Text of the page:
Cobb County parks can make a beautiful backdrop for photographs, but professional photographers who want to shoot there need to pay up, the county says.
According to a notice posted to the county website earlier this month, the county now requires permits for professional photographers who operate photo shoots there. Residents and non-profits will have to pay $100 for a day of shooting, while non-residents and commercial photographers will pay $150 per day.
County spokesman Ross Cavitt said the Board of Commissioners approved the policy in 2017 in response to complaints.
“The photo policy (arose) after photographers and companies would advertise photo packages that included scenic areas in some of our parks and there were complaints they were restricting access by park patrons,” Cavitt said. “They were essentially using county parks property as their business backdrops.”
Cavitt said the policy only impacts commercial enterprises. Everyday park visitors — those who aren’t making money from photography, can still snap away as much as they like without paying. Photographers for media organizations are also exempt from the permit requirement, Cavitt said.
Liz Williams, owner of Powder Springs-based Liz by Design Photography said one of her favorite spots for photo shoots is Green Meadows Nature Preserve off Dallas Highway west of Marietta. She loves the park so much that she joined Friends of Green Meadows to help keep it beautiful.
Williams said the preserve definitely has a problem with some inconsiderate photographers.
“Green Meadows has been vandalized a lot by photographers or other people, amateur photographers will throw confetti for photos,” she said. “And it’s not the kind that will go away, it’s the metal confetti. People were driving their vehicles onto the property and setting up props. You can’t drive a vehicle on the property. It’s a nature preserve.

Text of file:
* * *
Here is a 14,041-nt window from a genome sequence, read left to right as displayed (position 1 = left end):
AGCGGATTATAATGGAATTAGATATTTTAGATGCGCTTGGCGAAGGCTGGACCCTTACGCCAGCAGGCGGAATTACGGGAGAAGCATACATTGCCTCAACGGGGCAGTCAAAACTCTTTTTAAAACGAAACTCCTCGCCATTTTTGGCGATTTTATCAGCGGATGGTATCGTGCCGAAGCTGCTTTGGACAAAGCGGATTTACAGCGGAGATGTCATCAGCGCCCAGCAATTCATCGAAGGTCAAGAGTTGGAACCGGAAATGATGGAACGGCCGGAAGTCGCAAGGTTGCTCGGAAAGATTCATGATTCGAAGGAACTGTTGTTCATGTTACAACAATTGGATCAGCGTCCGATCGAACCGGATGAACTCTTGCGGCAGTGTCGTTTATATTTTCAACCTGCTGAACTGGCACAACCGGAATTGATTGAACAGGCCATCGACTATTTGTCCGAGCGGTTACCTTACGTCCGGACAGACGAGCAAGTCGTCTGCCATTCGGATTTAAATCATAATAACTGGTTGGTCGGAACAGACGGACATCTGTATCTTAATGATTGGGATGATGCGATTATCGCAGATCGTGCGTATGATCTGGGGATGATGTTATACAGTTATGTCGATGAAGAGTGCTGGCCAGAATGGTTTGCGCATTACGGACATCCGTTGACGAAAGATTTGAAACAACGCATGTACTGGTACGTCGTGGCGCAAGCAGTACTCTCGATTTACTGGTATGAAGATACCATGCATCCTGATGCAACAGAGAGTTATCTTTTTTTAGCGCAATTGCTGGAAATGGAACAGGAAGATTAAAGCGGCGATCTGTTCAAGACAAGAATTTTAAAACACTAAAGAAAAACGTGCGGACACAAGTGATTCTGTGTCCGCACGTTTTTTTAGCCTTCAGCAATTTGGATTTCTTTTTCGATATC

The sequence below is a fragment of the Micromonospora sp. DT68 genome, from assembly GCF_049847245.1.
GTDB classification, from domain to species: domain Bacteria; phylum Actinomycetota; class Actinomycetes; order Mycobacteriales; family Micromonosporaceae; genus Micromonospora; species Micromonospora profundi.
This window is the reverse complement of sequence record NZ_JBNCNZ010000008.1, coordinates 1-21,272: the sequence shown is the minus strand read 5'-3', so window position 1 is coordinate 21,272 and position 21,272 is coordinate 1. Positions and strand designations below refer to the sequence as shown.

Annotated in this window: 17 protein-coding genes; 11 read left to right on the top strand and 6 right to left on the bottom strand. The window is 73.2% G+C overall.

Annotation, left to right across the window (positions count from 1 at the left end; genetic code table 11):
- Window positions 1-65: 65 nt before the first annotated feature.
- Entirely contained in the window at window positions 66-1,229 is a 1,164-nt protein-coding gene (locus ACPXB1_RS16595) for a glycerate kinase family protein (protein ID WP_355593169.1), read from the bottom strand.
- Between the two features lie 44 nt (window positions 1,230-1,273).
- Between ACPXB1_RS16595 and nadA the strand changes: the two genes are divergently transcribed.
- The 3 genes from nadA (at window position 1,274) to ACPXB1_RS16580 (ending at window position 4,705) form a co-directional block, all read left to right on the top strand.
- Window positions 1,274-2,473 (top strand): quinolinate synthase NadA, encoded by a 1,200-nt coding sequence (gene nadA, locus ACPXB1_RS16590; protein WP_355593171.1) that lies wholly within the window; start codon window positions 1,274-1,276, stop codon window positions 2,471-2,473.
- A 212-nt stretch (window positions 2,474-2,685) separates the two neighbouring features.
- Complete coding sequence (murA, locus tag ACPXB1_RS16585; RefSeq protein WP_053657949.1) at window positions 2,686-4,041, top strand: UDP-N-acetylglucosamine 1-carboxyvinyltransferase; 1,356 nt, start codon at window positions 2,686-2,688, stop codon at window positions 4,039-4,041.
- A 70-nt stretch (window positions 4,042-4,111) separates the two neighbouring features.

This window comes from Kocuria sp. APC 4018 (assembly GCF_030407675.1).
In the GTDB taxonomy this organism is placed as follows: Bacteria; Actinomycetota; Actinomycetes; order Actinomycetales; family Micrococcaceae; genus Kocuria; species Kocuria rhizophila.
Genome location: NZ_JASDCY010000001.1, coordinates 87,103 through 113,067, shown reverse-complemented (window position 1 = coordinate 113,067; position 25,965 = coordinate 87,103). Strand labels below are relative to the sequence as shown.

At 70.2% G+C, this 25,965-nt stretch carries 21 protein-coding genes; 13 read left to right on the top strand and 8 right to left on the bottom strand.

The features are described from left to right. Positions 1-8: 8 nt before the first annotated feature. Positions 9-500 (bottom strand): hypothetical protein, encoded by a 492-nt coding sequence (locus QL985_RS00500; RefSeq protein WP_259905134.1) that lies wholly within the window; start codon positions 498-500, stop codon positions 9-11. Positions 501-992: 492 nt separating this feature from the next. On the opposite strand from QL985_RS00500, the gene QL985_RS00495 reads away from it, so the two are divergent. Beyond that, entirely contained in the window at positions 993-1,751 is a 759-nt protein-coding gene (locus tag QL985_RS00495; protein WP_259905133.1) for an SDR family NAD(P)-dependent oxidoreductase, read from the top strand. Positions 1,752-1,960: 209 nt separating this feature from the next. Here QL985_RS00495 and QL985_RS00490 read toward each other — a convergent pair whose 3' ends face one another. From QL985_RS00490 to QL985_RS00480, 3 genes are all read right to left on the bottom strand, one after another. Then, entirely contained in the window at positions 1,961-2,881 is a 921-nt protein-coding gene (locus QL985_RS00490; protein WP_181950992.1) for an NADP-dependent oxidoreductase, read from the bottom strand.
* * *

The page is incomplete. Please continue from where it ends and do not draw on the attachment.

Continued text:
“Right now, there are two bales of hay left out,” she added. “People just leave stuff there just because they don’t want to take it home. They just expect other people to clean it. There are photographers who have gotten into fights over shooting in front of the red barn there. How can two adults get into a fight over a shooting space?”
Williams said she supports the county instituting a permit requirement to keep photographers she calls amateurs from trashing parks. But she has two major issues with the current plan. The first is the price.
The city of Roswell charges $100 for an annual permit, which Williams said is much more reasonable.
“It’s a flat rate yearly permit,” she said. “So what they need to do is get people to pay a yearly permit, make sure they have their business license, make sure they’re paying their taxes. Instead, they’re doing this daily rate … but oftentimes I’ll just do a 30 minute session where there’s not much profit margin and there’s just one family. If I’m paying $100, that is all of my profit.”
Williams also said the plan will not stop the bad actors from messing up the park.
“The problem is that all this coming from the amateur photographers,” she said. “They’re still allowing people to shoot there as long as you’re not making profit, so what’s being said in photography Facebook groups is ‘Okay, I’ll just tell them I’m not making a profit and I’ll still shoot there.’ It’s those people willing to lie who will go in there and do whatever they want to do.”
Williams said she will still spend time with her family in the park, but she will likely not be able to take photos there anymore unless the county changes its policy, something she and other photographers are pushing for.
“Green Meadows has played a really big part in the way I can take care of my family,” she said. “I have no problem paying and giving back to the place that has allowed me to take care of my family. It’s just the way they’ve done it is strictly to run photographers off the property, not for any other reason. They made it really absurd on purpose.”